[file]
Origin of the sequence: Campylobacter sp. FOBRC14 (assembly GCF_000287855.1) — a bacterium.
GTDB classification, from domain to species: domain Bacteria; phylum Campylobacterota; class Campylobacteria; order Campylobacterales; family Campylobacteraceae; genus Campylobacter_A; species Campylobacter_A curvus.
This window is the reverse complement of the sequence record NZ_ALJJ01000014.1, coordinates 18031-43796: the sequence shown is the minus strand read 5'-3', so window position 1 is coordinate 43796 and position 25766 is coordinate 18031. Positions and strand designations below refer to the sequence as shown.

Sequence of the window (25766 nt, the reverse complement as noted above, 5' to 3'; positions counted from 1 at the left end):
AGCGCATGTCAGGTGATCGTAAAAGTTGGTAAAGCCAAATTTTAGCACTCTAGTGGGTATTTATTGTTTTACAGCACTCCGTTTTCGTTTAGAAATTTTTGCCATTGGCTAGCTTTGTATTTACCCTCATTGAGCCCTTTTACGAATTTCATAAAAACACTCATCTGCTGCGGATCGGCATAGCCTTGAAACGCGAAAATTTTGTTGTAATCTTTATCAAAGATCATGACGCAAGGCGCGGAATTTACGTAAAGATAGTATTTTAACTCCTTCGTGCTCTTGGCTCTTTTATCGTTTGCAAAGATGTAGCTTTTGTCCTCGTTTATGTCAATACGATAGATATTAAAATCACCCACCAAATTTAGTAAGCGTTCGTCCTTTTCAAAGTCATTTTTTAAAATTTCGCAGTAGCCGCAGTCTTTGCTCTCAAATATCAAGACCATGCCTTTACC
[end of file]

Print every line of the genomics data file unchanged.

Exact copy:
Origin of the sequence: Campylobacter sp. FOBRC14 (assembly GCF_000287855.1) — a bacterium.
GTDB classification, from domain to species: domain Bacteria; phylum Campylobacterota; class Campylobacteria; order Campylobacterales; family Campylobacteraceae; genus Campylobacter_A; species Campylobacter_A curvus.
This window is the reverse complement of the sequence record NZ_ALJJ01000014.1, coordinates 18031-43796: the sequence shown is the minus strand read 5'-3', so window position 1 is coordinate 43796 and position 25766 is coordinate 18031. Positions and strand designations below refer to the sequence as shown.

Sequence of the window (25766 nt, the reverse complement as noted above, 5' to 3'; positions counted from 1 at the left end):
AGCGCATGTCAGGTGATCGTAAAAGTTGGTAAAGCCAAATTTTAGCACTCTAGTGGGTATTTATTGTTTTACAGCACTCCGTTTTCGTTTAGAAATTTTTGCCATTGGCTAGCTTTGTATTTACCCTCATTGAGCCCTTTTACGAATTTCATAAAAACACTCATCTGCTGCGGATCGGCATAGCCTTGAAACGCGAAAATTTTGTTGTAATCTTTATCAAAGATCATGACGCAAGGCGCGGAATTTACGTAAAGATAGTATTTTAACTCCTTCGTGCTCTTGGCTCTTTTATCGTTTGCAAAGATGTAGCTTTTGTCCTCGTTTATGTCAATACGATAGATATTAAAATCACCCACCAAATTTAGTAAGCGTTCGTCCTTTTCAAAGTCATTTTTTAAAATTTCGCAGTAGCCGCAGTCTTTGCTCTCAAATATCAAGACCATGCCTTTACC